I’ve always wanted to try making homemade chocolate treats and Karen Solomon offers up an irresistible recipe in her book, jam it, pickle it, cure it. 

So I tried it.

Though, not in one day. Not with a busy schedule and an even busier four year old…this was a project spread out over a few days and one late night…late because I had to wait until the boys were asleep – these were going to be a surprise!

First I roasted the almonds. Then stored them. Well, not all of them, I did enjoy a few…

roasted almonds

Then, a few days later I prepared and baked the coconut, almond bars.

bars cooling

Then wrapped, stored, and hid (they were going to be a surprise, remember?) the prepared bars for a few more days…

And finally, when time allowed (under the cover of darkness) I coated each with chocolate…I don’t have photos of this step because I lacked natural light (it was late at night while the boys slept)…plus, I needed both hands to dip and twirl the bars once coated…

chocolate covered bars

The finished product was well worth the wait (and planning time), so don’t let a lack of time stand in your way. Consider spreading the process over a few days and you’ll be rewarded with a sweet treat unlike any other.

bar split in two

No additives, preservatives or things unknown to most…just simple ingredients arranged with love. Too bad I didn’t get an almond in the shot…

No need for a dozen candy bars? Why not wrap individually and give as gifts? Or freeze a few for those days when nothing but chocolate will do…or add a few to a little ones Easter basket or give as party favors? The ideas are endless…

So much joy in a little bar. Who knew?

Coconut almond bars

Print this recipe!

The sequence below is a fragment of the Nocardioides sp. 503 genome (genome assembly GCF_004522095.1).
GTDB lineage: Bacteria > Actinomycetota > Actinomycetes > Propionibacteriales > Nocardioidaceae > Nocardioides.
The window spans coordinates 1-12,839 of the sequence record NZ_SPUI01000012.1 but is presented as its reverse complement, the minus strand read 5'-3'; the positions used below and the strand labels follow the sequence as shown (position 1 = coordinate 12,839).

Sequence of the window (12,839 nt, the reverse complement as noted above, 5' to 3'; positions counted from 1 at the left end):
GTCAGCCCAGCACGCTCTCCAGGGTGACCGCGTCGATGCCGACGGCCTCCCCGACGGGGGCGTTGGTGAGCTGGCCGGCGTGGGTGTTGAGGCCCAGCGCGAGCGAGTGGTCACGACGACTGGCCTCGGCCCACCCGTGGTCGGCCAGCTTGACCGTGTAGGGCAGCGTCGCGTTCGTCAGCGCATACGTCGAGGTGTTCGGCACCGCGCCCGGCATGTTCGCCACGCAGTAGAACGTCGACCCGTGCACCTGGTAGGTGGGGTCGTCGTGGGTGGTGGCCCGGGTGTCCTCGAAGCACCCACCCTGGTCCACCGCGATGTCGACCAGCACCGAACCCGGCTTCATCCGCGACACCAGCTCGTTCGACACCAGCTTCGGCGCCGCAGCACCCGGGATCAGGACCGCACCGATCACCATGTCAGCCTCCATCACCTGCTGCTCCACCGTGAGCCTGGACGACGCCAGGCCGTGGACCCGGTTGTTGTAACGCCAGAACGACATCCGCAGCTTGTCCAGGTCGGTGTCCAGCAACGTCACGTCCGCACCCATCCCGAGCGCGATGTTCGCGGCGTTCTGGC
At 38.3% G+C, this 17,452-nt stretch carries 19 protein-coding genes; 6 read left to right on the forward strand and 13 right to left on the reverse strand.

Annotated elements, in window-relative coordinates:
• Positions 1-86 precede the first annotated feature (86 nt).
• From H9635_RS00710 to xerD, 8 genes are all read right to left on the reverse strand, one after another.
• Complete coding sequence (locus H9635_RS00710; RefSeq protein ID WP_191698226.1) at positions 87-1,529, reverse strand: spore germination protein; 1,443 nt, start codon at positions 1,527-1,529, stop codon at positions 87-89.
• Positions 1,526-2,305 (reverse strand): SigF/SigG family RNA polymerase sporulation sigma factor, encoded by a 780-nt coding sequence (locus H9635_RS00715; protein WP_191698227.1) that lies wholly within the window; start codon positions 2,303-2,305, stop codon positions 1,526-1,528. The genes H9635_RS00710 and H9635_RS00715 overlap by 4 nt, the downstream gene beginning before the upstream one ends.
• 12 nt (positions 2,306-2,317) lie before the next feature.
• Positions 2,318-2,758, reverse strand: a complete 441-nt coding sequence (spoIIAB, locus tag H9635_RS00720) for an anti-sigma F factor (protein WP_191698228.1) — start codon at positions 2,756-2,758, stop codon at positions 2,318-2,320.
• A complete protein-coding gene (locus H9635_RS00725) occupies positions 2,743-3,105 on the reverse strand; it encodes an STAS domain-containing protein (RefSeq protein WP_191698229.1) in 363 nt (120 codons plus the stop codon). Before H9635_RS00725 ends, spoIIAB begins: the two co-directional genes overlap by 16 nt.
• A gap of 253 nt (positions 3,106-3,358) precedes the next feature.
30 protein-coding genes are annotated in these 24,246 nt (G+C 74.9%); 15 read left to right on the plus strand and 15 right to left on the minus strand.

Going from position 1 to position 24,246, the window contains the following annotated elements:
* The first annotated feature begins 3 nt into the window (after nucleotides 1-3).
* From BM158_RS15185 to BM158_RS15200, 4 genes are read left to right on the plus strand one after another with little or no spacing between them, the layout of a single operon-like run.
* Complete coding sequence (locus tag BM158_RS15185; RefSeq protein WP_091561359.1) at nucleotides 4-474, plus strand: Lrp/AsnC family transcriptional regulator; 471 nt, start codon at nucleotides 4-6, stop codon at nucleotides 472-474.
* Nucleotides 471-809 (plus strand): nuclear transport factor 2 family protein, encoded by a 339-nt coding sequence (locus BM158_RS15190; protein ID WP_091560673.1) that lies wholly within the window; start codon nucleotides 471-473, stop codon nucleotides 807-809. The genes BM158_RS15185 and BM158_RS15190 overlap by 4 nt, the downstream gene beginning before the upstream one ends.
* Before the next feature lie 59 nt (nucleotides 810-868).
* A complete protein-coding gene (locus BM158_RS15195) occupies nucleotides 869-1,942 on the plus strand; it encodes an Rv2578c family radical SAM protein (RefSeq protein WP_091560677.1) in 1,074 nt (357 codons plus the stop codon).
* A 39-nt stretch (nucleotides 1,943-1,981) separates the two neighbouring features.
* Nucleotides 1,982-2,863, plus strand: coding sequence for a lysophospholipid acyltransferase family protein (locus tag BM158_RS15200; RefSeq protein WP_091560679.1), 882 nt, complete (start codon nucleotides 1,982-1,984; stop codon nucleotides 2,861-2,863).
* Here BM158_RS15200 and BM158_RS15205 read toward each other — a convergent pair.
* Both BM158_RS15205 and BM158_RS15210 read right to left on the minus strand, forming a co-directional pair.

slightly adapted from – jam it, pickle it, cure it, and other cooking projects, by Karen Solomon

Here’s what you’ll need;

2 large egg whites

1/2 cup sugar

1 tsp. vanilla extract

1/2 tsp. teaspoon kosher salt

2 cups unsweetened flaked coconut

24-28 whole roasted salted almonds

2 cups chocolate chips or chopped chocolate

What to do;

To make the bars, preheat oven to 350 degrees F., and prepare a rimmed baking sheet with a thin sheen of oil.

Combine the egg whites, sugar, vanilla and salt in a bowl and mix with a fork. You don’t have to beat the whites – just make sure the sugar, vanilla and salt are well incorporated.

Fold in the coconut. The batter will be stiff, like oatmeal.

Spoon about 2 tablespoons of the batter into your hand, and shape into a 1 1/2 inch log. (*side note – these bars could be made smaller too and then just use one almond per bar) Press 2 almonds into the top of the log, and place on the prepared baking sheet.

bars ready to be baked

Follow suit with the remainder of the batter. You should have at least 12 bars.

Bake for 13-17 minutes, or until the bars are just brown at the edges.

bars browned

Let cool 1 minute, transfer to a wire rack, and leave for about 30 minutes, or until completely cool.

bars cooling

To coat the bars, prepare the baking sheet with a sheet of waxed paper or parchment paper, and have it ready.

Heat the chocolate over a double boiler and stir until it is melted and quite satiny. You should be able to drop it in ribbons from the end of the fork.

Using two forks, drop a bar into the chocolate and coat lightly on all sides, then quickly transfer to the waxed paper. Dip the remaining bars. If the chocolate gets too thick or your chocolate starts to get stiff, heat the chocolate some more, stirring well to distribute the heat.

Leave the finished candies at room temperature for about 4 hours, or until completely cool.

chocolate covered bars

How to store;

Store in an airtight tin or a sealable plastic bag, at room temperature, for up to two weeks or freeze.

Do you have a favorite homemade candy recipe? If so, share a link below!

enjoy!

mango lime pops

My oh my, how time flies by…

It’s tax season here in the good ‘old U.S. of A and I’ve been consumed with organizing and entering our business receipts, sales, costs of goods sold, and all that good stuff that accompanies tax preparation…hence, my absence here…

Now, if I’d had the time throughout the year (or chose to make the time) to enter all those facts and figures each month, well, I’d have been here sooner…but, I didn’t, so I had to dedicate many days (and a few nights) to that ‘tax stack’…thankfully though, that mission is complete, and now I can get on with more fun things, like popsicle making – homemade popsicles of course!